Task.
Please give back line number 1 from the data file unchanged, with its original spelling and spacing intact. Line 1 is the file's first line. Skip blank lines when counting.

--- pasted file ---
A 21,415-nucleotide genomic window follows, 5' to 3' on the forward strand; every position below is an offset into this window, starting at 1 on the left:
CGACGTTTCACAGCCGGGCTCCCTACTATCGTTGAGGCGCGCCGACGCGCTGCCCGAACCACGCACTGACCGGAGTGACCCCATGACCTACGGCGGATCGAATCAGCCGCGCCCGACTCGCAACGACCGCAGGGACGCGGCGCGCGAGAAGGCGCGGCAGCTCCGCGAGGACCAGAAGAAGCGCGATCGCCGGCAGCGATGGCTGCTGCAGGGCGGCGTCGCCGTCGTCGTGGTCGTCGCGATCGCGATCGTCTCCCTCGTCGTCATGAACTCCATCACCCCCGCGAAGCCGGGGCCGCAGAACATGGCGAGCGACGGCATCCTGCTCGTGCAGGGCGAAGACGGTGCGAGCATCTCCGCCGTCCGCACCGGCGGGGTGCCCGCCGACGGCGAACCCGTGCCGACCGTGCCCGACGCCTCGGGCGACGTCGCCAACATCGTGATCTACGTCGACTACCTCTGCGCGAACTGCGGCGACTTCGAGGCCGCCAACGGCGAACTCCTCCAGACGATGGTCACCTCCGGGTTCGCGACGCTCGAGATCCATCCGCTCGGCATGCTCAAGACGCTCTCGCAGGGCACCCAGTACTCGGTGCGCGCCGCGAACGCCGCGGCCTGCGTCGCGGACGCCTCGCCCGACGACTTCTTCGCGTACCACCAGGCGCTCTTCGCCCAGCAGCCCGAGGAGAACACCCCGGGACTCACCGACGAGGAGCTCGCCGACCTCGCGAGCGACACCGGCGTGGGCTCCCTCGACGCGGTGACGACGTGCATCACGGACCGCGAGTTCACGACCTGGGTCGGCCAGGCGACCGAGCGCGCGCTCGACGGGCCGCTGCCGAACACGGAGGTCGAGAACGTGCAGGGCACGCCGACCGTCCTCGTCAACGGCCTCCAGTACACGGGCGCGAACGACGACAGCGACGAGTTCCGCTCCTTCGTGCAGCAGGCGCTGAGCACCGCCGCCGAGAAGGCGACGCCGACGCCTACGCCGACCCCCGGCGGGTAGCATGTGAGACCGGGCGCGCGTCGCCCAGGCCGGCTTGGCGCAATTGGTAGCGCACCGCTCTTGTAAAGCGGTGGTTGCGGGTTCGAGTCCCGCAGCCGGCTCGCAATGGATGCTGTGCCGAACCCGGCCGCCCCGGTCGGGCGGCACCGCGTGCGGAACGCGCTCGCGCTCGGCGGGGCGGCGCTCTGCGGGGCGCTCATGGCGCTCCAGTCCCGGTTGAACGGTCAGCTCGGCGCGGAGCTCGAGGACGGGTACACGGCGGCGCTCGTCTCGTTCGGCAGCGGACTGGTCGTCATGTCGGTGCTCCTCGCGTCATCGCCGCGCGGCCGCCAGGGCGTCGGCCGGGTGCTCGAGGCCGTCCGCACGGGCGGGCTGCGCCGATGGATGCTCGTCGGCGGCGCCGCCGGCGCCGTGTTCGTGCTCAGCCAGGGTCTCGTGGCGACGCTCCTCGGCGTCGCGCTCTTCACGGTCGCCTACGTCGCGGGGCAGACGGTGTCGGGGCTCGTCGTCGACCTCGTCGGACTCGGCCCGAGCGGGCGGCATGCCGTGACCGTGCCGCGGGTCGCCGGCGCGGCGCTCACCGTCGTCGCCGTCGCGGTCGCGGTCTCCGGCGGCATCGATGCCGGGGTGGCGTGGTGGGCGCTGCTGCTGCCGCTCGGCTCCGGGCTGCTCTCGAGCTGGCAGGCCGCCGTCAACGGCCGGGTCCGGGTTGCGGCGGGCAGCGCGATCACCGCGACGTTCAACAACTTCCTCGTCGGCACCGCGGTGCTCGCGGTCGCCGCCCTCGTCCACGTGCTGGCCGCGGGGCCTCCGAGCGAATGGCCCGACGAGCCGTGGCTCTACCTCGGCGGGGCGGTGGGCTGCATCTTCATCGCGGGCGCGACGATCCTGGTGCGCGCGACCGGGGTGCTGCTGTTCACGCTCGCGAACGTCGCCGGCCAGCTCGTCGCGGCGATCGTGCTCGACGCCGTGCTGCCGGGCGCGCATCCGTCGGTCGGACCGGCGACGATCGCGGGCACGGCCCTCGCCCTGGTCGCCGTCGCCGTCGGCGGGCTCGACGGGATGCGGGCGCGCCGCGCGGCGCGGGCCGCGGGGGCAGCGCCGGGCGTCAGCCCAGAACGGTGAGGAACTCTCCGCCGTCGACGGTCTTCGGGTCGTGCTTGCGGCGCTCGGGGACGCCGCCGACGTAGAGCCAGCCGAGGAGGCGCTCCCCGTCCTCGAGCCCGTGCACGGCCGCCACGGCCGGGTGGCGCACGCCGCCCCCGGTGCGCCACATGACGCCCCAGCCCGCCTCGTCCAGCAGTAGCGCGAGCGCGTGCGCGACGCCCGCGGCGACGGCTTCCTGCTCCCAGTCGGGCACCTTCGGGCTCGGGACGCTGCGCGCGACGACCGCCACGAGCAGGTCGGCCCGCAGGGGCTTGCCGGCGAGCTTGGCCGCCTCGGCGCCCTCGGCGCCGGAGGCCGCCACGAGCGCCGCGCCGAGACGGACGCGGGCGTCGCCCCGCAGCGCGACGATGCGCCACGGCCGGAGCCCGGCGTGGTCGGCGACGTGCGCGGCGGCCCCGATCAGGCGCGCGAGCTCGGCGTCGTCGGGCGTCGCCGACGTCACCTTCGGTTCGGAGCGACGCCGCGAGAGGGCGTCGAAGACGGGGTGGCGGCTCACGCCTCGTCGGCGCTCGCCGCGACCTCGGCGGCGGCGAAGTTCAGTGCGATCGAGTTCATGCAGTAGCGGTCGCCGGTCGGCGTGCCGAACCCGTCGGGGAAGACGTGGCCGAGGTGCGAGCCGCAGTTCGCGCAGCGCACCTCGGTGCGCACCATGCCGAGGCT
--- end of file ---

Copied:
A 21,415-nucleotide genomic window follows, 5' to 3' on the forward strand; every position below is an offset into this window, starting at 1 on the left: